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Giving our community a voice on wind and solar projects  

Credit:  Guest Editorial: Giving our community a voice on wind and solar projects | Craig Riedel - Guest Column | The Lima News | July 20, 2021 | www.limaohio.com ~~

Northwest Ohio is truly a wonderful place to live. Our part of the state is home to some of the best small businesses, great school districts, and dedicated communities. Each and every day, I am honored to serve as the 82nd Ohio House District State Representative.

Our region is also home to the most wind development in the state. While some communities may embrace the development of renewable energy projects, other communities do not want these types of projects in their area. Over the past six years, I have been gathering information on this subject and understand that there is no one-size-fits-all policy for wind and solar renewable energy development projects.

Local officials and residents should have the ability to decide whether a wind or solar development project is a good fit for their community. Members of our community deserve to have a transparent decision-making process in which their voices and concerns are heard and can have an impact. That’s exactly what Senate Bill 52 will do. It is sponsored by Senators Rob McColley, R-Napoleon, and Bill Reineke, R-Tiffin.

Senate Bill 52 had companion legislation in the House of Representatives known as House Bill 118, sponsored by Representative Dick Stein, R-Norwalk, and myself. During the legislative process, changes were made to the bills and interested party meetings were held in order to come up with a compromise for how the development process will play out going forward. It is a complex issue and involved many different groups, testimonies and discussions and I am pleased to share that Senate Bill 52 was recently signed into law by Gov. Mike DeWine on July 12.

Under this legislation, the project developer must notify county commissioners and township trustees of the project no later than 90 days before filing their application with the Ohio Power Siting Board. After the county commissioners review the project information, they would then have three options: (1) They can deny the project; (2) They can limit the geographic area of the project. Both of these first two options would be subject to a countywide referendum vote; (3) They can take no action and after 90 days, the project will proceed through the normal Ohio Power Siting Board process.

Option 3 would not be subject to a countywide referendum vote.

Senate Bill 52 will permit a board of county commissioners to approve or deny power siting board certification of certain wind and solar facilities that produce greater than 50 megawatts of power. It will allow the county commissioners to designate exclusive zones where wind and or solar projects would be disallowed. Any decision to make an exclusive zone would be subject to a countywide referendum vote. In addition, the bill will also provide for two additional ad hoc members of the Ohio Power Siting Board and establish decommissioning requirements for certain wind and solar facilities.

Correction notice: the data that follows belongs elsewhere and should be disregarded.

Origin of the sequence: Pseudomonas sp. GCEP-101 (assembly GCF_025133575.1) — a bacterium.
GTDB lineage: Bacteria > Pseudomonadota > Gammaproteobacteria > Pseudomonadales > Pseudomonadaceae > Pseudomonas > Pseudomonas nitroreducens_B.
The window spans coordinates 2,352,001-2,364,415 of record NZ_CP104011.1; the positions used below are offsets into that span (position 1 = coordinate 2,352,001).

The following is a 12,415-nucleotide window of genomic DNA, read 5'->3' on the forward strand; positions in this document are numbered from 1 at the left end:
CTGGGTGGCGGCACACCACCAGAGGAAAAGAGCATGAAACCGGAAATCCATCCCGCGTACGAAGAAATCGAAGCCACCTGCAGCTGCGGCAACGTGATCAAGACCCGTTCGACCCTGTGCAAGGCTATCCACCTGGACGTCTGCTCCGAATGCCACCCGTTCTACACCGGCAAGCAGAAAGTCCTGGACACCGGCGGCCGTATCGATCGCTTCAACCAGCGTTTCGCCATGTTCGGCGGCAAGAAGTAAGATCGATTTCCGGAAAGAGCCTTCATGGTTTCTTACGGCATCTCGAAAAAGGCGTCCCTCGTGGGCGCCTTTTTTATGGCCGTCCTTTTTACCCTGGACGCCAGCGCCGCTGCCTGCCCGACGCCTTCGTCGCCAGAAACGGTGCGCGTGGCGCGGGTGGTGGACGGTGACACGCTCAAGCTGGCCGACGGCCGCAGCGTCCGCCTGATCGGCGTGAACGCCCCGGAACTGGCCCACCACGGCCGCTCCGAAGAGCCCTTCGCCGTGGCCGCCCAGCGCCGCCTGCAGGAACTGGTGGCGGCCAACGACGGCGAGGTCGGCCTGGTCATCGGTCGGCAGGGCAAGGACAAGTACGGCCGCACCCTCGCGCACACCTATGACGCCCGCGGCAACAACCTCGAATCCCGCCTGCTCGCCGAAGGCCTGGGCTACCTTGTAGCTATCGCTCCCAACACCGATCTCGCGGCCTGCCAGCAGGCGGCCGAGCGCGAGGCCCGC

Senate Bill 52 creates a strong framework in which communities that are impacted by wind and solar projects can have their input considered. In my view, it is common sense to proceed with energy projects when there is widespread resident support and to not proceed when there is unanimous opposition from residents.

I sincerely appreciate the efforts of Northwest Ohioans in providing and submitting their personal testimonies for both of these bills, and I look forward to continuing the fight in making sure the voices of my constituents are heard.

Craig Riedel is the state representative for the 82nd District of the Ohio House of Representatives. He is a Republican. The district consists Defiance, Paulding and Van Wert counties as well as a portion of Auglaize County.

Source:  Guest Editorial: Giving our community a voice on wind and solar projects | Craig Riedel - Guest Column | The Lima News | July 20, 2021 | www.limaohio.com

This article is the work of the source indicated. Any opinions expressed in it are not necessarily those of National Wind Watch.

The copyright of this article resides with the author or publisher indicated. As part of its noncommercial effort to present the environmental, social, scientific, and economic issues of large-scale wind power development to a global audience seeking such information, National Wind Watch endeavors to observe “fair use” as provided for in section 107 of U.S. Copyright Law and similar “fair dealing” provisions of the copyright laws of other nations. Send requests to excerpt, general inquiries, and comments via e-mail.

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